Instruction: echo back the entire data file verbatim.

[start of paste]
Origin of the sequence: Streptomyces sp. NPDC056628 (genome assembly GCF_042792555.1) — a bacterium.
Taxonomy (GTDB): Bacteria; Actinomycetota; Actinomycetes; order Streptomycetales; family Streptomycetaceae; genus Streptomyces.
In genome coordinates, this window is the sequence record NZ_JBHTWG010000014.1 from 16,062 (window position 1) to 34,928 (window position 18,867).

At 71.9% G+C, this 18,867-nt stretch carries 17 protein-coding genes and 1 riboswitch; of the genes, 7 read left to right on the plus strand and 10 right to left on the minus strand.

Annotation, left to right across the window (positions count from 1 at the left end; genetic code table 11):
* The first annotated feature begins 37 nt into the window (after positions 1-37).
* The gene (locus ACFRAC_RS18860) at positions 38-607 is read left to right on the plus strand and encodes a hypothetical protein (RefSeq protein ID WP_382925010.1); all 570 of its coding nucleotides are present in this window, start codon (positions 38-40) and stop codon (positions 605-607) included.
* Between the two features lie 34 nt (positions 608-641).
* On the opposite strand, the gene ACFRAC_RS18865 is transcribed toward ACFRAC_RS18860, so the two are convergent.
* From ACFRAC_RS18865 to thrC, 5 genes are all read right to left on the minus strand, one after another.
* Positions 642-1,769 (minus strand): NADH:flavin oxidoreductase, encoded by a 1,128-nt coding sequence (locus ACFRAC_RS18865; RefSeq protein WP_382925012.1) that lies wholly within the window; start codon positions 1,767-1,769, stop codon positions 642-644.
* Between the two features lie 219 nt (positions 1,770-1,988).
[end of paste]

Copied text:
Origin of the sequence: Streptomyces sp. NPDC056628 (genome assembly GCF_042792555.1) — a bacterium.
Taxonomy (GTDB): Bacteria; Actinomycetota; Actinomycetes; order Streptomycetales; family Streptomycetaceae; genus Streptomyces.
In genome coordinates, this window is the sequence record NZ_JBHTWG010000014.1 from 16,062 (window position 1) to 34,928 (window position 18,867).

At 71.9% G+C, this 18,867-nt stretch carries 17 protein-coding genes and 1 riboswitch; of the genes, 7 read left to right on the plus strand and 10 right to left on the minus strand.

Annotation, left to right across the window (positions count from 1 at the left end; genetic code table 11):
* The first annotated feature begins 37 nt into the window (after positions 1-37).
* The gene (locus ACFRAC_RS18860) at positions 38-607 is read left to right on the plus strand and encodes a hypothetical protein (RefSeq protein ID WP_382925010.1); all 570 of its coding nucleotides are present in this window, start codon (positions 38-40) and stop codon (positions 605-607) included.
* Between the two features lie 34 nt (positions 608-641).
* On the opposite strand, the gene ACFRAC_RS18865 is transcribed toward ACFRAC_RS18860, so the two are convergent.
* From ACFRAC_RS18865 to thrC, 5 genes are all read right to left on the minus strand, one after another.
* Positions 642-1,769 (minus strand): NADH:flavin oxidoreductase, encoded by a 1,128-nt coding sequence (locus ACFRAC_RS18865; RefSeq protein WP_382925012.1) that lies wholly within the window; start codon positions 1,767-1,769, stop codon positions 642-644.
* Between the two features lie 219 nt (positions 1,770-1,988).